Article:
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Requesting a Split to Re-Test Your DUI Blood Sample

Requesting a Split to Re-Test Your DUI Blood SampleOhio DUI Defense Strategies

In the state of Ohio, it is illegal to drive or operate a vehicle with a blood alcohol content (BAC) of .08 or higher. The limit does change depending on if you are a commercial driver or under the age of 21. This offense is known as an OVI, operating a vehicle intoxicated.

Ohio is not like most states in that they have additional rules for chemical testing. Chemical testing would include breath, blood, and urine testing. In Ohio, you can refuse the test and/or opt to pay for one of your own. There are license consequences for refusals, however, such as administrative license suspension for one year. And, there are certain circumstances where you cannot refuse chemical testing. The Ohio Department of Public Safety Handbook explains all this well, OVI Interdiction Handbook.

When results of blood-alcohol tests are challenged, the state must show substantial compliance with RC 4511.19(D)(1) and OAC 3701-53. If the state fails to do so, then the results are inadmissible. Results would be challenged when there is reason to believe that something is wrong with the results, this could be for a variety of reasons.

Why Would You Ask for Retesting Of A Blood Sample In Ohio DUI?

The key issue in any OVI case is the integrity of the blood test sample. A person who is arrested for an alleged OVI, will either have a breath test or a blood test and the police typically do not give you a choice.  Retention of the sample almost never happens, but an individual can go and get his or her own blood test.

It is completely possible for the police department’s lab to have messed up or made a mistake. Sometimes the blood samples will clot, ferment, or be unreliable due to bacterial growth on the sample. The sample could have also been contaminated or even switched. Additionally, the sample could have been stored improperly. A subsequent test in a proper setting may reveal more accurate results. Because of that, the defense will often as the judge for a “blood spit order.” This allows the stored sample to be sent off to an independent laboratory. The laboratory will test the blood. They will also look over and review everything to determine if the proper procedures for testing were strictly followed.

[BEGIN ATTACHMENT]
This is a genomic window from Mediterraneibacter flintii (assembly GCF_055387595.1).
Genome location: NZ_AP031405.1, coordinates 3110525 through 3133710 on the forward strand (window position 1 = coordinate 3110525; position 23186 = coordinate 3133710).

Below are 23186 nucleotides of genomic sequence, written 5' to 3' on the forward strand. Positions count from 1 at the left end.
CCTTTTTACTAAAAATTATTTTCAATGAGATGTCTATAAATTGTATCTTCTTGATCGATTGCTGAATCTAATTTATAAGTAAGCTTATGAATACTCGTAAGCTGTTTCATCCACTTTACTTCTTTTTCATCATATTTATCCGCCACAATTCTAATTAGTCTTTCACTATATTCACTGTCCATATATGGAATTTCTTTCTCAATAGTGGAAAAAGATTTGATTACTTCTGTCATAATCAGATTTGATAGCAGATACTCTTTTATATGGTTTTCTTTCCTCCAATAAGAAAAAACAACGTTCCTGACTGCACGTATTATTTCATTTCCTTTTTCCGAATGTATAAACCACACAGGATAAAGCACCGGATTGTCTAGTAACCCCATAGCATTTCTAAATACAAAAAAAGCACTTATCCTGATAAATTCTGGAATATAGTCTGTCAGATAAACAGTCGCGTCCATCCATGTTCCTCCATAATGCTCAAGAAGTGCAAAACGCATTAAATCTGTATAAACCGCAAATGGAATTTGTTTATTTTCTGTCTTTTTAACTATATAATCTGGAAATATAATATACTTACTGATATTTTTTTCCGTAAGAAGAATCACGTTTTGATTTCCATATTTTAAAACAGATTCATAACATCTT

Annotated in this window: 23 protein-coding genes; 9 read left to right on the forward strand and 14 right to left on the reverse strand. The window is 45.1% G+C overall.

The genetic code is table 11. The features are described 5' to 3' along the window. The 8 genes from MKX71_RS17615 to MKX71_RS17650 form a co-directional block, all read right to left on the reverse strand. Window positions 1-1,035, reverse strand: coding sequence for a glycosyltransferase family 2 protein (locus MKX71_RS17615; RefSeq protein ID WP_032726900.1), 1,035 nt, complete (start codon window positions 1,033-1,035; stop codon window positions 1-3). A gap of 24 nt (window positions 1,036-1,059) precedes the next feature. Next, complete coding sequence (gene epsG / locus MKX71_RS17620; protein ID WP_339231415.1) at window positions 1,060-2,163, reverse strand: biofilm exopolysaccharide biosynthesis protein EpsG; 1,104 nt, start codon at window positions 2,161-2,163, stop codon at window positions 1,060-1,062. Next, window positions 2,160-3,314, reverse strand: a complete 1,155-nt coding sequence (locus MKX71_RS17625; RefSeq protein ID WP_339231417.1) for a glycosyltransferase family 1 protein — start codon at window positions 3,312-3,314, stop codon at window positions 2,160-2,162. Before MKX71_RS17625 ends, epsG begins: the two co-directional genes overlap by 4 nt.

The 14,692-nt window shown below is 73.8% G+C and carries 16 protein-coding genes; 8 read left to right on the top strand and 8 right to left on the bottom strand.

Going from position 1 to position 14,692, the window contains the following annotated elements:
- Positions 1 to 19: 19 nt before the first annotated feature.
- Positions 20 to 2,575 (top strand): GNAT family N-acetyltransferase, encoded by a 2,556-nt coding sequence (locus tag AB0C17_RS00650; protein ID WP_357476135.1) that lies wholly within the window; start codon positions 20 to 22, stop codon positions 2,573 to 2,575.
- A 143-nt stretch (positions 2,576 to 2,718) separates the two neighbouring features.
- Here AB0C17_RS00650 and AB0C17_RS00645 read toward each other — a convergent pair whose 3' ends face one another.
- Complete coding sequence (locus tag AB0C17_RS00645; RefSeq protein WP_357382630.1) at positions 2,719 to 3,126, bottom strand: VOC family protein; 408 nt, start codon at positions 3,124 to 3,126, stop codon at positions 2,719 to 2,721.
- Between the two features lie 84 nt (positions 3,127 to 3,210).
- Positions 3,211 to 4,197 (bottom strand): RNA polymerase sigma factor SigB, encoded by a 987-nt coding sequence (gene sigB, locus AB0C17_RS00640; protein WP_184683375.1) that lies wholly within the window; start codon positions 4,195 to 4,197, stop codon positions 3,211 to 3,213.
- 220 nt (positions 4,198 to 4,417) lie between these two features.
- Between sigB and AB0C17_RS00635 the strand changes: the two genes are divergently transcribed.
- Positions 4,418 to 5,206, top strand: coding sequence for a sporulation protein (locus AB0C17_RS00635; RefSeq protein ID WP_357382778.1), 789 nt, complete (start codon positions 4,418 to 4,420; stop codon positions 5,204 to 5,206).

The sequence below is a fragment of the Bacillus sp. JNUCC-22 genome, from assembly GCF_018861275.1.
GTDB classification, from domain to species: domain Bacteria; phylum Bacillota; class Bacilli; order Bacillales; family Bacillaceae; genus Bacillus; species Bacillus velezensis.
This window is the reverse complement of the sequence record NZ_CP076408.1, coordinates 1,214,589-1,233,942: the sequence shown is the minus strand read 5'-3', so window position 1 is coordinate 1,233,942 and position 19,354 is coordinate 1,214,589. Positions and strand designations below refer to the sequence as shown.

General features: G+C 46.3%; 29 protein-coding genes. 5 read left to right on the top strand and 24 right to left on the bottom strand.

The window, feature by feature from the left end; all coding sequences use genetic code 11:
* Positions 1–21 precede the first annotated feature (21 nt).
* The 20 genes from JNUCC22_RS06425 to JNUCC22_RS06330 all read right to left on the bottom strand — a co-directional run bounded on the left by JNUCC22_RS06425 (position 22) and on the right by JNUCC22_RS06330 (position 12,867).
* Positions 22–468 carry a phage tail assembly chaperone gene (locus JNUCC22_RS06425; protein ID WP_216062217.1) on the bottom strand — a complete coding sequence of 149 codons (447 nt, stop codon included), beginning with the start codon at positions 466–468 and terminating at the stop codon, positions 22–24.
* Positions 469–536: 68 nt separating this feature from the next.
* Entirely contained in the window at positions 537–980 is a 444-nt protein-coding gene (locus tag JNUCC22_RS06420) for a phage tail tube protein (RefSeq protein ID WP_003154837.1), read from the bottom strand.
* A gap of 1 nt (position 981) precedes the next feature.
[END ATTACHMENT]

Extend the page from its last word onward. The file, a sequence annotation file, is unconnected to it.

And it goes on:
If a person has his or her blood sample retested it can help them substantially. If the results from the independent laboratory revel different results than that of the original test then it is quite possible that the defense may get the results thrown out. If there are inaccurate tests then the prosecutor usually has no case.

How is a Split Blood Test Requested?

Every defendant has the right to have their blood split and retested at an individual lab of his or her choosing. Your attorney will do one of the things to get the blood split 1) they may ask the prosecutor for the sample to be split, or 2) they may file a motion with the judge requesting the split of the blood so that you may have it retested at a lab of your choosing. It is very likely the prosecutor will allow this. If it is requested through a motion then the judge will grant this, unless there is an extraordinary reason not to. You, the defendant, will have to cover the cost of retesting the blood.

What Happens if the State Does Not Produce the Blood?

When the judge grants the motion for retesting then the state must comply. More than likely they will do so. If the state fails to do so, regardless of their reason, then this substantially helps your defense. The judge may even dismiss the case or exclude the blood level evidence.

Is There a Chance the Retest Could Hurt my Case?

Absolutely not. There are cases where the retesting results and the original results are the same. There are even cases where the BAC comes back higher in the retesting. The good news is you are not required to present that evidence. It is yours. Unless you choose to enter it, it will remain private. As long as it remains private then there is zero chance it could hurt your case.